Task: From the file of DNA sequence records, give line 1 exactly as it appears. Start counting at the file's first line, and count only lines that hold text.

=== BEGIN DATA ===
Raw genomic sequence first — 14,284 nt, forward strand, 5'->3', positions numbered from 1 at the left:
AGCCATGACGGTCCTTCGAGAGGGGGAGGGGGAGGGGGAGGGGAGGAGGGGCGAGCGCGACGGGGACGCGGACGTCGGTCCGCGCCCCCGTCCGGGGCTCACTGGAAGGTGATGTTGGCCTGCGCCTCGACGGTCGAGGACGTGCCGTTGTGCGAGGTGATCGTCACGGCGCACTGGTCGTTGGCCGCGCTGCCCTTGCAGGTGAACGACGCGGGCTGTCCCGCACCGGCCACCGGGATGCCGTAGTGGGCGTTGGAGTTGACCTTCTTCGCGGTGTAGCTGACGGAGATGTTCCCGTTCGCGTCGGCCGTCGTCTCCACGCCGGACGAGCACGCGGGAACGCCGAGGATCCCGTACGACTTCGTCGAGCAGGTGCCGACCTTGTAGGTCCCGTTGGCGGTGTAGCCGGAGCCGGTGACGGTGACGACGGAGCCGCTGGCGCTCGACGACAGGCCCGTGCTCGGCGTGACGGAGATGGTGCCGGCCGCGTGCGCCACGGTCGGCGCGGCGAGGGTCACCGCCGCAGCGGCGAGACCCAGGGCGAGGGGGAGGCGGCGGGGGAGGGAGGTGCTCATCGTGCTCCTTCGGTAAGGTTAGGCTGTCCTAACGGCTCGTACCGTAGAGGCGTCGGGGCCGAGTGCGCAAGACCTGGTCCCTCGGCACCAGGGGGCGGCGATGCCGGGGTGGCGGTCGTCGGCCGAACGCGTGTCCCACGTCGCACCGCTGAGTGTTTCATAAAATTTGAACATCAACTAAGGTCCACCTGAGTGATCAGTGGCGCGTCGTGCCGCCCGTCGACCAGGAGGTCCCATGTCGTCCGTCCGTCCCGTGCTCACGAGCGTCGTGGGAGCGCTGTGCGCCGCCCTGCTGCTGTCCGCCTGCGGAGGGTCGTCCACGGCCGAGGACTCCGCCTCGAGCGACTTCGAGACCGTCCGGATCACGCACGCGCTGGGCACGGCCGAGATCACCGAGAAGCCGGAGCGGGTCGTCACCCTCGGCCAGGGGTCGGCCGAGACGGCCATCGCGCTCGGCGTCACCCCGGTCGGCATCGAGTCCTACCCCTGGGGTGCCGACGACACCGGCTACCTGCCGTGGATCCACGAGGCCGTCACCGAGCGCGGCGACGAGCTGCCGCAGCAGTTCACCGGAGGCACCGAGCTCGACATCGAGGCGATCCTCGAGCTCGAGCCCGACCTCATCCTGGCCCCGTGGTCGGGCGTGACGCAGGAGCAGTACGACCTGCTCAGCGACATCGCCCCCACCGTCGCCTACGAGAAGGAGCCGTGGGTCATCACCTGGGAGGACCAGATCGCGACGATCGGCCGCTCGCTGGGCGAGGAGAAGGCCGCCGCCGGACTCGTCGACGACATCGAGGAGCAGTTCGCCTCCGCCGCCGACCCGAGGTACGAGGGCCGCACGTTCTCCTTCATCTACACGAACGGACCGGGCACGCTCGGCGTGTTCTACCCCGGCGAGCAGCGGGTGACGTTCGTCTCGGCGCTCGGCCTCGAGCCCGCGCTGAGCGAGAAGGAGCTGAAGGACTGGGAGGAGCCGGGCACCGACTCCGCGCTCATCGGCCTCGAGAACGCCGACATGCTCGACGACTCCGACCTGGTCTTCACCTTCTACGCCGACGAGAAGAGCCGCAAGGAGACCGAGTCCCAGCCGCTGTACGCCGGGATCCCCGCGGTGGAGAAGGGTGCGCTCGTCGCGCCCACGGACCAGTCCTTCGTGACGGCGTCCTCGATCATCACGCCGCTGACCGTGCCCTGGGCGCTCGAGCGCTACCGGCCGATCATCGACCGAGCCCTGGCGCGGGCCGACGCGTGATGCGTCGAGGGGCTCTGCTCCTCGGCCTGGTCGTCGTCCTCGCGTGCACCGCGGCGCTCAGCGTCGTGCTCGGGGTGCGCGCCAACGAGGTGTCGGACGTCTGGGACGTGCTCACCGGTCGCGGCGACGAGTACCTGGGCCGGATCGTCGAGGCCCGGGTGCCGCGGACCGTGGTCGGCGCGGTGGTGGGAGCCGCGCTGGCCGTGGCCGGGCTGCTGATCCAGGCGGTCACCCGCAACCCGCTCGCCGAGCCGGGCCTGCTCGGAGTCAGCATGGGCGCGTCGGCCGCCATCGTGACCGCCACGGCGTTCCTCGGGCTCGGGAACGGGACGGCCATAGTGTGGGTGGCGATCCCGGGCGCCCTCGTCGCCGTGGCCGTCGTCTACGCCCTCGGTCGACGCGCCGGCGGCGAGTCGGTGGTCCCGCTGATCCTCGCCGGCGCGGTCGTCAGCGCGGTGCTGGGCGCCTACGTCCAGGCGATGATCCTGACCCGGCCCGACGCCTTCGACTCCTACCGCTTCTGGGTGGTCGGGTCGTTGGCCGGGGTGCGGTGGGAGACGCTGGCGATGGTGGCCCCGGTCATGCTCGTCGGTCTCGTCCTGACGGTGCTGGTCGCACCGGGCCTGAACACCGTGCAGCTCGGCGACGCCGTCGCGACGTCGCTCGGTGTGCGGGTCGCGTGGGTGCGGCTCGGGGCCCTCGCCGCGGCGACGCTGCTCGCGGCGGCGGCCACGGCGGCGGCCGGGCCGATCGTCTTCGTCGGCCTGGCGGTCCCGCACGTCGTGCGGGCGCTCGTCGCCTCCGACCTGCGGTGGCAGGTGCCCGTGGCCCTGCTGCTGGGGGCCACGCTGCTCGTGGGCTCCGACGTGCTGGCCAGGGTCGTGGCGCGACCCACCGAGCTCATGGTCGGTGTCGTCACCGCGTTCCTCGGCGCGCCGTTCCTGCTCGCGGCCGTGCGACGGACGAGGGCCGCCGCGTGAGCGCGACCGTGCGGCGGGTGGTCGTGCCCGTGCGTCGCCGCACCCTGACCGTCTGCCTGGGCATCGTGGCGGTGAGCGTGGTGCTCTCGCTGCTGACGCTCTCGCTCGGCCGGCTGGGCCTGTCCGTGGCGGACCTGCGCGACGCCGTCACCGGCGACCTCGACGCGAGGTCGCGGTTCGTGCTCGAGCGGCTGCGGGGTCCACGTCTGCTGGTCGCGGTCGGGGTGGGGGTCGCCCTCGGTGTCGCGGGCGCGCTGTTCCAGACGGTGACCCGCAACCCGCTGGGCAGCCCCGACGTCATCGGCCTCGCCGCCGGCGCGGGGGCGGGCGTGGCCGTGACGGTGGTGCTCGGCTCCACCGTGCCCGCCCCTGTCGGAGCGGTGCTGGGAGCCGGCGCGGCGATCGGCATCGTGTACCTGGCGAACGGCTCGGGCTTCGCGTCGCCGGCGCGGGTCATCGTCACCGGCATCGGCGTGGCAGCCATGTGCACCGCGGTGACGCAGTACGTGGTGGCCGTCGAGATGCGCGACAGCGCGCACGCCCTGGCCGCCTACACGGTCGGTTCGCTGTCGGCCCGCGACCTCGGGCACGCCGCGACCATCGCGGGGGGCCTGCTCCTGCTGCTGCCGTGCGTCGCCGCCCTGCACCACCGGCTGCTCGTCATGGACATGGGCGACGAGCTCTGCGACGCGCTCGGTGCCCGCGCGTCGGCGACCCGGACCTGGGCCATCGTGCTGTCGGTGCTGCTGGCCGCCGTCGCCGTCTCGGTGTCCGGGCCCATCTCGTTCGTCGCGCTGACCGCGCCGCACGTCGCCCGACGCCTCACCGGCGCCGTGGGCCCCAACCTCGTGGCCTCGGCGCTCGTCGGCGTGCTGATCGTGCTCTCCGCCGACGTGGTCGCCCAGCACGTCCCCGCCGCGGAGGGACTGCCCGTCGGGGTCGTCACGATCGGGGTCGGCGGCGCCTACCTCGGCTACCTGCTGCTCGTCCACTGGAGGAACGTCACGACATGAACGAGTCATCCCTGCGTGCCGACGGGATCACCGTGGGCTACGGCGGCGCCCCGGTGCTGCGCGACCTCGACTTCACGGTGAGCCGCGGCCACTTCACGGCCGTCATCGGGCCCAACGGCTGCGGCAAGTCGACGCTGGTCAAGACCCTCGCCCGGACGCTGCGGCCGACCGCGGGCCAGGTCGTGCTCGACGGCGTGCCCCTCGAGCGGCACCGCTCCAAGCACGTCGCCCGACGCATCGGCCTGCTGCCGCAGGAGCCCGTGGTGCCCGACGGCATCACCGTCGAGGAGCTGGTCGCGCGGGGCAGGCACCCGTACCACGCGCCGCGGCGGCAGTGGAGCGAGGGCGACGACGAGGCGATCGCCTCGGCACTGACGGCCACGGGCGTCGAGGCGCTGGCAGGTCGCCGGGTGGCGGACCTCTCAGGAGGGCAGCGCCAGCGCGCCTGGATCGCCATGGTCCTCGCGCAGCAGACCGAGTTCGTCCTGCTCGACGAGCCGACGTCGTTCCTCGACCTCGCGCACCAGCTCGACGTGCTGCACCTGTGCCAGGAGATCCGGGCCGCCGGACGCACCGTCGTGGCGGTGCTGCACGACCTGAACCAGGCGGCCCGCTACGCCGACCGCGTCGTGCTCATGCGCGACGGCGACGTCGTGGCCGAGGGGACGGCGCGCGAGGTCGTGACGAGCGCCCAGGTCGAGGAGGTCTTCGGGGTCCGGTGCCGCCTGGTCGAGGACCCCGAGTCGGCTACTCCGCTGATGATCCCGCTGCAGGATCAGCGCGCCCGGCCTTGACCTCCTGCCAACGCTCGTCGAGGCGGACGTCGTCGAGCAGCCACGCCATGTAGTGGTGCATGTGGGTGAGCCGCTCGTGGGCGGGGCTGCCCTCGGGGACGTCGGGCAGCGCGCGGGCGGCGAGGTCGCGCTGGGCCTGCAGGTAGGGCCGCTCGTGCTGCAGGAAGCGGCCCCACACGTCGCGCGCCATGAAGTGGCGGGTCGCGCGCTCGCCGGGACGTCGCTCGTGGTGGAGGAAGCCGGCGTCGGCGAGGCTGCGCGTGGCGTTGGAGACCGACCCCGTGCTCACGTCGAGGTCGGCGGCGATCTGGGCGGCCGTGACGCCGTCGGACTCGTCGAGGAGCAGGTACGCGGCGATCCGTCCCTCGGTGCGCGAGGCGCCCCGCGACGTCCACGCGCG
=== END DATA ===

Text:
Raw genomic sequence first — 14,284 nt, forward strand, 5'->3', positions numbered from 1 at the left: